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The economic prosperity of 1920s America cannot be explained by one single argument. No doubt the dramatic growth of the motor manufacturing industry was a major contributor to the US economic boom, but it was by no means the only one. Other factors such as technological advancements, new business methods and government policies, as well as varying historical interpretations, must also be taken into consideration in order to decide which contributed most to the growth of the American economy during the 1920s.
Arguably one of the largest industries at the time, motor manufacturing became a significant source of wealth in post-First World War America. Perhaps the most dominant company during this period, the Ford Motor Company revolutionised American industrial production. Ford’s ‘Model T’, for example, was relatively inexpensive and was the first car most working-class people could afford. The company mass produced its cars using assembly lines and specialisation, meaning that supply was quick and efficient, and by the end of the 1920s there were 23 million cars on American roads. Likewise, the company employed over 60,000 workers and by 1929, the motor industry as a whole employed 7% of all American workers and paid 9% of all wages. This made the overall population wealthier, thus boosting the US economy. The industry also created many social benefits, as people could easily travel long distances, therefore encouraging consumer spending in restaurants, cinemas, shops etc. According to Robert and Helen Lynd, “the readily available leisure-time options of even the working-class have been multiplied many-fold.” Published in 1929, this demonstrates the social or ‘leisurely’ benefits of car-ownership, in addition to its economic advantages.
However, it can be argued that this increase in consumer expenditure, which can, to an extent, be attributed to the growth of the motor manufacturing industry, encouraged consumer confidence and therefore risk-taking, potentially worsening the impact of the 1929 Crash. Despite this, however, the motor sector also aided other industries, providing the largest market for steal, rubber, petrol, plate glass, nickel, tin, hardwood, copper and road construction (under the Federal Highway Act of 1921, highways were built at a rate of 10,000 miles per year), benefitting the long-term economy. In turn, this also encouraged the growth of new service industries such as garages, motels, petrol stations and used car salerooms. Transport of goods between factories and markets was also made easier by the development of the motor manufacturing industry, as demonstrated by the increase in truck registrations from approximately 1 million in 1919 to 3.5 million by 1929. Thus, motor manufacturing did have significant impacts on other industries, perhaps suggesting that it was the major contributor to the US economic boom of the 1920s. It may, however, have also influenced the downfall of this prosperous period by the end of the decade.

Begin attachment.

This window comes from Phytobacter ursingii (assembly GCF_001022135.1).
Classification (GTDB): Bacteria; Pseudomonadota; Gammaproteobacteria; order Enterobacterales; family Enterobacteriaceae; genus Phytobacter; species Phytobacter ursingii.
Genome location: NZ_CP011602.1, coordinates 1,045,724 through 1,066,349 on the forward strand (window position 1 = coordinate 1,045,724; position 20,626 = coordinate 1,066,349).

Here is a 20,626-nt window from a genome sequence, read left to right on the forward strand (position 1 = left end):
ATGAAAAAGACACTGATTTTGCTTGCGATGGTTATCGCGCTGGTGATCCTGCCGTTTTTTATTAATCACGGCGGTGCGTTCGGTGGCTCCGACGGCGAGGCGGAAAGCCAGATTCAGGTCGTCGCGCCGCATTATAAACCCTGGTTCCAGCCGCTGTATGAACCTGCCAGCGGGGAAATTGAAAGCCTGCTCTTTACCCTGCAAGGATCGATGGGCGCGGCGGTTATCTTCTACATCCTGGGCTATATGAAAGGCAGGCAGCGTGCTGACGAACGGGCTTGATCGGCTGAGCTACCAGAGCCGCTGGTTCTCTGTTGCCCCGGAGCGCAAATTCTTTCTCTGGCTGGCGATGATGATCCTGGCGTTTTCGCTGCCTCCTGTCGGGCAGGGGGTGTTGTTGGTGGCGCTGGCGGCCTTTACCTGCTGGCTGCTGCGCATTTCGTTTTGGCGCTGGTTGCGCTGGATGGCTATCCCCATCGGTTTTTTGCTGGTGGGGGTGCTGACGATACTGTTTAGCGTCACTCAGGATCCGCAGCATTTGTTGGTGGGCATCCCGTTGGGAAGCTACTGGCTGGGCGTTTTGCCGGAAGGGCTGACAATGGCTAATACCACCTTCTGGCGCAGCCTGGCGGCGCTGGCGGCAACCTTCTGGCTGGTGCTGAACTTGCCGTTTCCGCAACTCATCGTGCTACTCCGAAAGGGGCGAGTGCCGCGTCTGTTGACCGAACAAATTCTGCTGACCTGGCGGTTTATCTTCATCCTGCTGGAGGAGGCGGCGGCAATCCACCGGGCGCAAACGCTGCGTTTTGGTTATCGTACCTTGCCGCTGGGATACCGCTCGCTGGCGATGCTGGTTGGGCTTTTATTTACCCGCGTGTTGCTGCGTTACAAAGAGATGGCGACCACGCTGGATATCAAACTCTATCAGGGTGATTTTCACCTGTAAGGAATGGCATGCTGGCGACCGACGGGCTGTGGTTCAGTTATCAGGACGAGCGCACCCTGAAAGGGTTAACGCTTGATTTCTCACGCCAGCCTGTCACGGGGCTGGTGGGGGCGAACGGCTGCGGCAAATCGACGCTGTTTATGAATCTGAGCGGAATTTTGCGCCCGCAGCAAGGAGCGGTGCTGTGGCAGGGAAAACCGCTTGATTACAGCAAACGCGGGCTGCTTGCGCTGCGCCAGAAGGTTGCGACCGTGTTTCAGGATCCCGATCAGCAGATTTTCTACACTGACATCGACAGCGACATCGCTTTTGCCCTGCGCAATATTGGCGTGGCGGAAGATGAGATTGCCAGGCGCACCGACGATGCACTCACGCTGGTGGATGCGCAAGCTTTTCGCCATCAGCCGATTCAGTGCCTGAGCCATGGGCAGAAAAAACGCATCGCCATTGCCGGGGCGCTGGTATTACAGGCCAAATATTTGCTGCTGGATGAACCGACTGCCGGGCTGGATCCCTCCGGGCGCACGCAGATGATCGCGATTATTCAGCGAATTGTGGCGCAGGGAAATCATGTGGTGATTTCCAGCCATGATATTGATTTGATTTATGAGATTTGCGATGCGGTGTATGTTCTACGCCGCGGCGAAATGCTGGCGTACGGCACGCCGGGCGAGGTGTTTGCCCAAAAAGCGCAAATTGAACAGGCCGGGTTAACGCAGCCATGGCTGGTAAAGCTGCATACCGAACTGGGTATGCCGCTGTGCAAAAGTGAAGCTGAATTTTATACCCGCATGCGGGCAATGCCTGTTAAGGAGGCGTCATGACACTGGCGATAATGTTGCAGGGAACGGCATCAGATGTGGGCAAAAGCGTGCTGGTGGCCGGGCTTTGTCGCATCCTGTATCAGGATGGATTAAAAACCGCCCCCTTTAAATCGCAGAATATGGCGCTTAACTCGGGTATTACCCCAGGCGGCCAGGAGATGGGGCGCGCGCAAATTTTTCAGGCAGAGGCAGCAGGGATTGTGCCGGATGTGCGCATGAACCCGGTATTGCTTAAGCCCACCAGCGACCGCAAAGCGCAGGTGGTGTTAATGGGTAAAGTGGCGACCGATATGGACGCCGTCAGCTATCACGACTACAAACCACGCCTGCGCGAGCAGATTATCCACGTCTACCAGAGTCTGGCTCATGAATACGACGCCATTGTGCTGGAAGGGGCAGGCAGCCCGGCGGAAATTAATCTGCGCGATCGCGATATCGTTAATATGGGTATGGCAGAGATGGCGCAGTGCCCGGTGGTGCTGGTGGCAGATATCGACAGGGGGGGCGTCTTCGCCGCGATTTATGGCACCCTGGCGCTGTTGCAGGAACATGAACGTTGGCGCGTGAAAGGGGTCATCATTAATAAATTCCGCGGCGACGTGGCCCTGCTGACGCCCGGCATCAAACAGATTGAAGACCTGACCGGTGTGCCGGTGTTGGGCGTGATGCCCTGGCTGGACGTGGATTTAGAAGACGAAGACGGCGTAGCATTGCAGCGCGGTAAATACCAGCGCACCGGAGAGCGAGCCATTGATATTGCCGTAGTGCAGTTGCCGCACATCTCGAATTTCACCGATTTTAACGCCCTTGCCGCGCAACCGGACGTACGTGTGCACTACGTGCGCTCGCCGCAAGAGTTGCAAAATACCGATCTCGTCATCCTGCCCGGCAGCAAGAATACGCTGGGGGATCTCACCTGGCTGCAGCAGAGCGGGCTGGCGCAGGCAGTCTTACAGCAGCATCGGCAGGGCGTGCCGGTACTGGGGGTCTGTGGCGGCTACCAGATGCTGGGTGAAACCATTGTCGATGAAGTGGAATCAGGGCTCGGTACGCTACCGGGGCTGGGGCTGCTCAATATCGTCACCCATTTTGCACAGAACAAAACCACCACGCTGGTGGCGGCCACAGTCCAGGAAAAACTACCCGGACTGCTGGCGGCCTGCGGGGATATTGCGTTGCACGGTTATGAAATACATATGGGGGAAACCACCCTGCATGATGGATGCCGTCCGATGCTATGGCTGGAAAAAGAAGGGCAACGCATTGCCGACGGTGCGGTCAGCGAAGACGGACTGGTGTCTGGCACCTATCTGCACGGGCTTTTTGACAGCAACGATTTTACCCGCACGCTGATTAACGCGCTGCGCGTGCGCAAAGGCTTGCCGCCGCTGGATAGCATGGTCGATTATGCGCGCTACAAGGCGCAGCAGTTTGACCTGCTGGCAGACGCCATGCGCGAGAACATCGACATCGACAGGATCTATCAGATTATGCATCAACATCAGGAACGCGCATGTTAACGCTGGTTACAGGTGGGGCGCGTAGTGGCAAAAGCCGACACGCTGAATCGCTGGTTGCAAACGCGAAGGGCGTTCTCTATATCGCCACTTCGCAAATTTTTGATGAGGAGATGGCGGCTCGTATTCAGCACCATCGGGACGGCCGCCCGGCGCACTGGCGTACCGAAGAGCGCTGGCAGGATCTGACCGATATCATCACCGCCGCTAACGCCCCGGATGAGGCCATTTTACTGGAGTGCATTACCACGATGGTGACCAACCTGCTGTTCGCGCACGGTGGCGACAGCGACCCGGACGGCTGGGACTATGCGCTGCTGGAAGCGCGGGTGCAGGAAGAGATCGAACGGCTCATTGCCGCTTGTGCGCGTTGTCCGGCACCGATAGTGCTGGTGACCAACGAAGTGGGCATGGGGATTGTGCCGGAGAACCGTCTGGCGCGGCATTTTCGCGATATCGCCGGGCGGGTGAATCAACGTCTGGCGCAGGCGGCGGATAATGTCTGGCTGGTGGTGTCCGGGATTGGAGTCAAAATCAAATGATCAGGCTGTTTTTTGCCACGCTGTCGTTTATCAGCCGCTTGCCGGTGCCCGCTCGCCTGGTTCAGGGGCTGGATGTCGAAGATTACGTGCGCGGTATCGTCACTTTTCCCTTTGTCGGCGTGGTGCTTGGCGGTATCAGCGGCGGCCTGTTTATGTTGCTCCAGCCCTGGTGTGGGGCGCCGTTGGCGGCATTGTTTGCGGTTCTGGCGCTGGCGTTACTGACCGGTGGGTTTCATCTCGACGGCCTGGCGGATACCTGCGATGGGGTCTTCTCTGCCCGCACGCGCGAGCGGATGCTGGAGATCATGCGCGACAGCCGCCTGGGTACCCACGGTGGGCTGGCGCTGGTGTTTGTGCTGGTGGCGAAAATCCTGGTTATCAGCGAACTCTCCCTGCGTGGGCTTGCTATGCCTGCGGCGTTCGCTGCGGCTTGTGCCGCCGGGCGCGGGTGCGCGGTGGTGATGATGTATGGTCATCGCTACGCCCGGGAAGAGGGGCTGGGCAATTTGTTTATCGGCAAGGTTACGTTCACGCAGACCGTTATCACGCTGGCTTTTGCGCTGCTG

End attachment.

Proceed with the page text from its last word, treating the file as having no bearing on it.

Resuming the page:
Conversely, it may be said that other industries and the development of new technology had the most influence on American prosperity in the 1920s. Charles Lindbergh brought significant progress in aviation for instance, flying from New York to Paris in just 33.5 hours without stopping. This promoted the development of transcontinental air services, where the Post Office fleet began flying 2.5 million miles and delivering 14 million letters annually, thus improving business communication, consumer confidence and social ties. However, it may be perceived that this later advancement was influenced by the motor manufacturing business, as the 1925 Contract Air Mail Act meant that “Henry Ford’s airline was the first airline to transport US mail.” Furthermore, there was also large-scale development of labour-saving devices such as vacuum cleaners and washing machines, and by 1929 160 million electrical goods had been sold in comparison to just 2.4 million in 1912. However, many parts of rural America were still without electricity in the 1920s, suggesting that the impact of this industry was not as substantial as that of the motor companies.